Research Questions:

(i) Does selective dopaminergic optogenetic stimulation improves the engram representation in control animals (RQ7)?
(ii) Does selective dopaminergic stimulation improves the engram representation in animal model of depression (RQ8)?
(iii) Does chronic pharmacological agonist treatment improves the consolidation of episodic memory in control and depression models (RQ9)?
(iv) Does chronic dopaminergic optogenetic stimulation up/downregulates the cholinergic innervation in septal/pedunculopontine nuclei (RQ10)?
(v) Is there a direct correlation between degree of optogenetic or pharmacological effect on the engram representation and the degree of depressive behaviour (RQ11)?
(vi) Are the electrophysiological, pharmacological and behavioural data related to misbalanced innervation of dopaminergic and cholinergic circuits during memory consolidation (RQ12)?

To achieve these goals I plan to implement a methodological innovation: engram circuitry identification. Currently, I collaborate with Prof Karl Deisseroth (Stanford University) for the investigation of engram cells plasticity in transgenic rats. I am designing experimental setup to label memory engram cells with adeno-associated viruses under the control of a tetracycline-responsive element-containing promoter. For each engram experiment, I will inject one of these viruses into the target brain region of c-fos-tTA transgenic rat, which express tTA under the control of a c-fos promoter.
The latest advances in optogenetic tools allow us to investigate the functional role of neuronal subtypes in behavioral contexts. Due to successful collaboration with Prof Boyden (MIT, Boston) I have developed innovative optogenetic tools in parallel with electrophysiological recordings in the context of rodent spatial behavior.

3.3. Interrogation of the Circuits Mediating both Amnesic and Depressive Dysfunction.

If we ultimately aim to enhance the memories for declarative events for the treatment of neurodegenerative we need to uncover 1) how the context-dependent episodes rewire the brain connectivity and 2) how we can manipulate this process. Current theories propose that memory of an event is represented by a population of neurons, referred to as engram (Ramirez et al., 2013; Josselyn et al., 2015; Tonegawa et al., 2015). Engrams engage overlapping neuronal populations for different memories (Cai et al., 2016; Rashid et al., 2016), such as the encoding of a single spatial environment with differing contextual emotional valences (Hsiang et al., 2014; Ye et al., 2016).

Despite recent advances in localizing and manipulating single engrams, it is still unclear which neurons remap to encode fearful experience and which neurons preserve their spatial fields. I have recently examined the rules governing aversion-induced place field remapping (Mamad et al., 2017b). We showed that the place cells remapping follows spatial and temporal pattern, which depends on the aversive stimulus perception.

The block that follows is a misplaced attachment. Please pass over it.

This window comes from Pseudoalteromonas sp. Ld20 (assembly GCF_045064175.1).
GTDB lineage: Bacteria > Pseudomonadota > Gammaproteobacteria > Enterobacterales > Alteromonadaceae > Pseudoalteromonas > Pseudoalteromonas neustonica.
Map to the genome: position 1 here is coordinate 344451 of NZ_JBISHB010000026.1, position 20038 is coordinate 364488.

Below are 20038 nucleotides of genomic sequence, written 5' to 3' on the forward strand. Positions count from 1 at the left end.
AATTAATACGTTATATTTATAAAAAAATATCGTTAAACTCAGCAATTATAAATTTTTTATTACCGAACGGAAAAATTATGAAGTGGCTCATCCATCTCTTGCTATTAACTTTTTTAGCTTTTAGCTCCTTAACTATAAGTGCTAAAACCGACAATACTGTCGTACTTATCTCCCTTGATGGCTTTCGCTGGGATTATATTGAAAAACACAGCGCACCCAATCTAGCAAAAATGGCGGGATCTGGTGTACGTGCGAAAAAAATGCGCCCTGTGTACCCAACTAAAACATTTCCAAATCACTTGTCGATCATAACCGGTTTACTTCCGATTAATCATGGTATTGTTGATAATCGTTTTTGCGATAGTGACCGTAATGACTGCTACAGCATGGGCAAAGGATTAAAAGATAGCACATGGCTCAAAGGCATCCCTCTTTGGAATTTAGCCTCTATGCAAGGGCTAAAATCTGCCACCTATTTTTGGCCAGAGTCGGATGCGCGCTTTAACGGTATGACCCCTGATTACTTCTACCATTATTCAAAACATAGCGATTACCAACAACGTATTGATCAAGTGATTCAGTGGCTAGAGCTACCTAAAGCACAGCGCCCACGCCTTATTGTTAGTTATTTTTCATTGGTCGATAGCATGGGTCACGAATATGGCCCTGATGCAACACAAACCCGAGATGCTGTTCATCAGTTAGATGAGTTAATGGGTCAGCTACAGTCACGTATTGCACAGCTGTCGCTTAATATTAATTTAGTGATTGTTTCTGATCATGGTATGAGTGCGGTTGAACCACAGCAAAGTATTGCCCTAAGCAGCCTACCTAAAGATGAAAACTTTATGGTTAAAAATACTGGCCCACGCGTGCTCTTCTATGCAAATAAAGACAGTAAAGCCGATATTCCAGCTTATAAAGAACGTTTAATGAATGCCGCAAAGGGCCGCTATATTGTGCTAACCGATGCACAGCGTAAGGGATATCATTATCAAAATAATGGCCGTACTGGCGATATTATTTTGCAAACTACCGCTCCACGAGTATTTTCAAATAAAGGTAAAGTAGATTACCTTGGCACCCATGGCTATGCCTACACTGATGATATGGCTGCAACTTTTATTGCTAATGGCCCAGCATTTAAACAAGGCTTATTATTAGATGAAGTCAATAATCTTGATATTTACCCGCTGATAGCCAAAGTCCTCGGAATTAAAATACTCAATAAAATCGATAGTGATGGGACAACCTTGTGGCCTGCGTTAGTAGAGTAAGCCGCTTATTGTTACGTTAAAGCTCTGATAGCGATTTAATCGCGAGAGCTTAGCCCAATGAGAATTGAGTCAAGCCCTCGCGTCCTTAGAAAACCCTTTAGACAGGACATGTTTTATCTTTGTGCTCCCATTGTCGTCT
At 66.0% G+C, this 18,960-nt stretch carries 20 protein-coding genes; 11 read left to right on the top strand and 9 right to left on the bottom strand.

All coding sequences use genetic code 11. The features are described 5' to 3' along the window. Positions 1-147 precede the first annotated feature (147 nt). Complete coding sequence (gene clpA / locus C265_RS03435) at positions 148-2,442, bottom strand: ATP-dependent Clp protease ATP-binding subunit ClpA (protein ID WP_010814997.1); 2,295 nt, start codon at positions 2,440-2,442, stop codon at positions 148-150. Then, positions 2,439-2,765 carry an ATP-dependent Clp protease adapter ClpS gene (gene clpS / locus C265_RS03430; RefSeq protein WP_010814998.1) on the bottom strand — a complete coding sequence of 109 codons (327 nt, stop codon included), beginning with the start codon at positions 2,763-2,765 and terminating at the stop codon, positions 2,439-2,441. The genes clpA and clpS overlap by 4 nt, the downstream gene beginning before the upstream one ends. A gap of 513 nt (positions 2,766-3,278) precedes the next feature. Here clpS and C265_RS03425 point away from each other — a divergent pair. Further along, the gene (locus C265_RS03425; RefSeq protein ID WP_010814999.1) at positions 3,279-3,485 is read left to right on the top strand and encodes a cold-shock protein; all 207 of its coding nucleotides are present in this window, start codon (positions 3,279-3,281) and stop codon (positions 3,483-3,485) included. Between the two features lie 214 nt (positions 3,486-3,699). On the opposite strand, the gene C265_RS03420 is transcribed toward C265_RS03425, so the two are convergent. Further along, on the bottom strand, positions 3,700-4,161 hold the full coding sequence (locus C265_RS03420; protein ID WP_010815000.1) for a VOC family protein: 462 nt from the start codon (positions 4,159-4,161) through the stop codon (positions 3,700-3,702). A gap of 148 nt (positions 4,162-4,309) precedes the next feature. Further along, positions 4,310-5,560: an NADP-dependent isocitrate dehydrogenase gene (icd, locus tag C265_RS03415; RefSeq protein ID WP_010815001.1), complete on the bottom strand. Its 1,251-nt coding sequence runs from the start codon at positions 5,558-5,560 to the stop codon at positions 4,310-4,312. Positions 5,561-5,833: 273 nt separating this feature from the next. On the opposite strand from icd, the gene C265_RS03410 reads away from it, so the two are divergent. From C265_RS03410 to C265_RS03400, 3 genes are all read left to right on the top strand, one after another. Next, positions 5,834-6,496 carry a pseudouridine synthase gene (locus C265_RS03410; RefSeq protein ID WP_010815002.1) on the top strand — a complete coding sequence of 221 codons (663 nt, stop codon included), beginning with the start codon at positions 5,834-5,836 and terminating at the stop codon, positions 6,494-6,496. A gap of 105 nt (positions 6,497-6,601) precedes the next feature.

Research Questions:

(i) Does chronic stress lead to reduced plasticity of single neurons and engram representation (RQ13)?
(ii) Is chronic stress related to concurrent change of the hippocampus-dependent spatial learning and the acquisition of reward-related context (RQ14)?
(iii) Does chronic suppression of the neuronal connectivity within engram circuits related to enhanced propensity to depressive behaviour (RQ15)?
(iv) Does synaptic plasticity in hippocampal circuitry represent the encoding and retrieval of reinforcement and aversive episodes (RQ16)?
(v) Does pharmacological up/downregulation of dopaminergic and cholinergic projections to hippocampal circuitry improves the behavioural response to chronic stress (RQ17)?
(vi) Do the electrophysiological, pharmacological and behavioural data show correlates of engram pathophysiology in amnestic and depressive symptoms (RQ18)?

To achieve these goals I plan to implement a methodological innovation: two-colour calcium imaging in behaving rodents. I have applied with another collaborator with Dr Tomas Ryan (MIT, TCD) for the funding of miniaturized fluorescence microscope for live two-colour brain imaging. The research plan involves optogenetic manipulation of engram cells in different hippocampal areas and the regulation of the signal transmission by the neuromodulatroty subcortical inputs.

If the funding is successful I will be able to relate to behavior the following measurements in behaving animals: fluctuations in calcium levels correlating with events such as action potential generation, dendritic morphology, exocytosis of neurotransmitters, changes in synaptic plasticity, and gene transcription, in parallel with optogenetically-induced silencing or activation of large population of selected neurons. The study the population dynamics in hippocampal neurons is one of the most powerful tools for understanding the encoding and retrieval of memory. I have developed optogenetic closed-loop control of the hippocampal population response to aversive inputs mediated by amygdala.

4. Overview and Feasibility.

The field of electrophysiology has developed in last 50 years the backbone of neurocognitive understandings about the brain function. These fundamental findings brought the Nobel Prize 2014 for Physiology to the founders of the place and the grids cells. Recent progress in neuroscience techniques will allow us to translate the fundamental neuroscience knowledge into applications that treat neurocognitive disorders. Experiments performed so far only in vitro are now able to be tested in freely behaving animals, where we could relate neuronal communication to cognitive processes. The convergence between neuromodulatory models and behavioral research is finally possible due to 1) major advances in long-term multiple units recordings, 2) tremendous growth of anatomical and physiological data about episodic memory circuits, 3) recent development of the biological and computational tools for the evaluation of the signal processing in vivo and in silico. My research brings all three areas into focus, enabling our aim to describe how neuromodulatory mechanisms work together to augment network representations of previous experiences for the treatment of neurodegenerative diseases.

Principal Investigator/ Researcher Names

Marian Tsanov

Disease Area

Dementia (including Alzheimer's Disease and other dementias)

Field of Research

Basic/Discovery Research


Trinity College Dublin

Funding body


Start date

October 2019

End/expected end date

October 2024

Date of Expected Results/Outcomes

October 2020

Project Completed